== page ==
Disclaimer: Boundaries are difficult to establish during “normal life.” During a pandemic, they are even harder to set, but in some ways, more important. Uncertainty provides fertile ground for us to feel discombobulated; boundaries help us restore some normality. Over the next few weeks, I will continue to highlight ways boundaries can help us stay sane during this time.

Today, I am focusing on setting electronic limits and children—a topic that has continuously come up for myself and my clients during the pandemic. This is trial and error…I’m still figuring it out.

Right now, it is difficult to know where to set limits for our children. Work can be complicated enough, but also having children at home presents additional challenges. In 2019, the World Health Organization (WHO) worked hard to establish Gaming Disorder as an actual diagnosis in the ICD-10 (the internally recognized resource for medical and psychological disorders). During the pandemic, the WHO has encouraged parents to relax previous guidelines, to let children play video games as encouragement to get people to stay home.

I see both sides of the WHO’s statements—on one hand, acknowledging electronic usage can become a problem and on the other hand, using electronics as tools: connecting us to others and helping us maintain sanity during a pandemic.

As a psychologist, I am keenly aware of the addictive nature of electronics. Electronics are a frequent topic in therapy sessions and also, in my own home. Research shows that electronics often act like hard drugs, acting as stimulants by creating dopamine-hits to a child’s developing brain. Furthermore, excessive use impacts neural pathways, altering addictive centers in a maturing brain.

In a July 2017 article titled “Parenting in the Era of Addictive Electronics,” Dr. Victoria Dunckley validates these findings, and also adds:

“It’s not realistic to expect the brain to adapt to intense and artificial stimulation it was never meant to handle.…It’s also not realistic to expect a child with still-developing frontal lobe to control their screen-time, whether that means managing how long they play a game, how they use or misuse social media, or how they behave afterward.”

Parents often create worst case scenarios before taking action. Fear and anxiety creep up. Parents worry that if they set boundaries regarding electronics, their children will go into overdrive mood. They might think they are a bad kid. They might try to hurt themselves. They might retaliate. As a response to this fear, some parents will ask me, in therapy sessions, to set guidelines for their children.

Parents often forget they are the ones leading the charge; they have the authority and ability to set and enforce the rules.

Children need boundaries. Yes, even during a pandemic. Limits are not only needed, they are wanted. Parents want the best for their children, but sometimes it is difficult to know where and when to draw the line.

I’ve seen many teenagers in my practice who are practically begging for rules. No, this does not look like them quietly walking into the dining room and saying, Mom, dad, I’ve been thinking…I really need you to take my phone away. I’ve been noticing that I’m feeling stressed and I’m going to make it easy for you because I’ve figured out the connection.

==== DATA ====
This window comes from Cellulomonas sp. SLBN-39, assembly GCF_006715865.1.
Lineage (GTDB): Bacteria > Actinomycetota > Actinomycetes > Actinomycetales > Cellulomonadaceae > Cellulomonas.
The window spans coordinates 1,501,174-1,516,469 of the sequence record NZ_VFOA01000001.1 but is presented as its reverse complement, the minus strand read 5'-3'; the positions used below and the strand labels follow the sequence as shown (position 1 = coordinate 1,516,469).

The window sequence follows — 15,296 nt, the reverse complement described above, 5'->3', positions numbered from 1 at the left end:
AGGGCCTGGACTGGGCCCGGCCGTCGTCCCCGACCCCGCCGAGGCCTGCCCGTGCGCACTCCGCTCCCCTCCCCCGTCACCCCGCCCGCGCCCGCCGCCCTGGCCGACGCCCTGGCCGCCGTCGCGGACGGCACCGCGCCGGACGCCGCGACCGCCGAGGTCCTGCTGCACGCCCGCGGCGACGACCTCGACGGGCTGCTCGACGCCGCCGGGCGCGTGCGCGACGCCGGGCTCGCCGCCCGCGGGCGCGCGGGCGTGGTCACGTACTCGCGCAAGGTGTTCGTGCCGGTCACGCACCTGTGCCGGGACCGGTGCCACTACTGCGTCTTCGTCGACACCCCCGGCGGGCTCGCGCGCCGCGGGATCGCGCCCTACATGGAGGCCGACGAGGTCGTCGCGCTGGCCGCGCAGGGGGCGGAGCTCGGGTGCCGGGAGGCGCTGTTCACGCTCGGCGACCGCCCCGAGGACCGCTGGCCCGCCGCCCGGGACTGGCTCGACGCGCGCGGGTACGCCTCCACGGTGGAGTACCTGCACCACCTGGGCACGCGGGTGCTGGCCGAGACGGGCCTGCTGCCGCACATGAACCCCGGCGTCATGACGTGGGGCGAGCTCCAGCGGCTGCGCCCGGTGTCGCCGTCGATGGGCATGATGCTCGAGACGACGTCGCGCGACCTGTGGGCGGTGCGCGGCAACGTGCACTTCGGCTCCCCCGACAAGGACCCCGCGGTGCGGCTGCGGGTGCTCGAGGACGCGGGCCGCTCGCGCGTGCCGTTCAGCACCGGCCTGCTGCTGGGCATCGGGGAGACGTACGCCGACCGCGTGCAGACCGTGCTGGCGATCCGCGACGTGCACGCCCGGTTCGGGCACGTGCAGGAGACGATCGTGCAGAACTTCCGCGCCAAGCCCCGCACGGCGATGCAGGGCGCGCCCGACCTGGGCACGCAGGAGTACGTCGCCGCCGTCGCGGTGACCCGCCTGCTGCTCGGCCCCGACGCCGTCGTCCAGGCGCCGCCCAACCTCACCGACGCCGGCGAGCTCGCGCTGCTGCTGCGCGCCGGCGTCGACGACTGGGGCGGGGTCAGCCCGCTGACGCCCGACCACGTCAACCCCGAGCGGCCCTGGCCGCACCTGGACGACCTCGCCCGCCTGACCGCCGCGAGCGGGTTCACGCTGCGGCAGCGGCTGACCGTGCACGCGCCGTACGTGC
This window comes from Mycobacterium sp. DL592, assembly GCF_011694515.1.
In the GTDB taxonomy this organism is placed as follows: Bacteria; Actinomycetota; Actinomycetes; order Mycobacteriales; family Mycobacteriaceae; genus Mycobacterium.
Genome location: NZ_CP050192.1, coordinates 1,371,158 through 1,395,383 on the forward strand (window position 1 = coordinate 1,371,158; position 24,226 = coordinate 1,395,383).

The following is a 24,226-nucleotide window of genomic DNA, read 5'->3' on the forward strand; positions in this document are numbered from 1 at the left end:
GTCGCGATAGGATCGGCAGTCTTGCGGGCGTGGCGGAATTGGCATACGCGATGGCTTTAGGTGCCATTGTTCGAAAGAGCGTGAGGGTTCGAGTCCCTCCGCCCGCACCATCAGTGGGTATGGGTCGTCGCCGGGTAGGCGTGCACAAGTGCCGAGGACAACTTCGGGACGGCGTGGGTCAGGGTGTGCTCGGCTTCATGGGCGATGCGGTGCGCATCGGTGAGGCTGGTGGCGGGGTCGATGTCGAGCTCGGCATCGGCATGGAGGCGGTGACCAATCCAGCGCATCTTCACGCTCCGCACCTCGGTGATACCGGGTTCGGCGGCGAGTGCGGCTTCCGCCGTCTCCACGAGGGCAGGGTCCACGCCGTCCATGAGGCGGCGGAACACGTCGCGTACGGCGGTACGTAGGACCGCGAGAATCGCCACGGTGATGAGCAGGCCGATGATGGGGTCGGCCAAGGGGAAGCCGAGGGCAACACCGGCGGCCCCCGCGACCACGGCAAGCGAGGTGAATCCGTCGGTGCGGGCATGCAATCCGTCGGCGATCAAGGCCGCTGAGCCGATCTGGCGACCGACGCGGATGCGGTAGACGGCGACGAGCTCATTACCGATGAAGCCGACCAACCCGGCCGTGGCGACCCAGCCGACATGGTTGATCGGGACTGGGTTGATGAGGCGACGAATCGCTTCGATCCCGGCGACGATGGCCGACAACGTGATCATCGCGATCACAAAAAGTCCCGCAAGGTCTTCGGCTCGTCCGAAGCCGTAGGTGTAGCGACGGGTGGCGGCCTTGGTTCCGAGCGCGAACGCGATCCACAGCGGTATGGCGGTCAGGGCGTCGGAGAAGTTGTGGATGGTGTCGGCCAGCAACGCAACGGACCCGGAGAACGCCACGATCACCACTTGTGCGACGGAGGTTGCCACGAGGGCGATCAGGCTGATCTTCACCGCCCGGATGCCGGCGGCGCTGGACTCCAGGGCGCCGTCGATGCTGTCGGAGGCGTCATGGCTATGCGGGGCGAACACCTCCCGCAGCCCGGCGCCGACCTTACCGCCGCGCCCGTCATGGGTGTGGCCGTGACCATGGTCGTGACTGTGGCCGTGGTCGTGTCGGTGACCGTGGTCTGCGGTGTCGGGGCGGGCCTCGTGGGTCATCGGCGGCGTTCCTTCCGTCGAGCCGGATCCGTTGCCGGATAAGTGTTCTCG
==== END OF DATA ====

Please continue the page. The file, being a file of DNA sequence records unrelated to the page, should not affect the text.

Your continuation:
The desire for a boundary tends to look more like this…you notice your child is angry, isolated, doesn’t have any interest in family activities anymore and when forced to do spend time doing other activities (that take them away from electronics), they are unable to adapt. You might notice their grades slipping. They might be tired because they have been up all night texting with their friends. They might be angry and agitated most of the time and you notice a sudden change, a burst in energy and positive emotion, when they are able to connect with electronics. Sometimes it is difficult to determine if the behavior is electronic-driven, normal teenage behavior or depression–the key is if the behavior correlates with screen time.

I’ve got two children. One of them is very stimulated by electronics. This is a constant challenge for us. Electronic-time has turned into the only friend-time lately. While we’ve relaxed some guidelines, we have had to set new ones. This is trial-and-error; we still do not have this figured out. I say this to normalize-there is not a perfect system.

Limits and forced breaks do work. I’ve seen it in our own family. We’ve had family discussions about reasonable time limits and what the consequences will be if time limits are not respected (i.e., not getting off when asked, disruptive behavior escalates after use, attitude shifts impact behavior). It’s not easy to set boundaries and often, you can expect behavior to get worse, before it gets better.

Figure out what works for your family. Have discussions. Let your children be a part of these conversations. I’ve found that children often have good ideas—even for their own consequences. Electronics are a privilege. While they are fun and provide a much-needed connection with friends, especially now, they can become addictive quickly. Children are at greater risk because of their developing brains.

Structure and rules equal normalcy right now. They help our children know what to expect, which ultimately brings comfort. And comfort and certainty are needed, especially right now.

Until next time…


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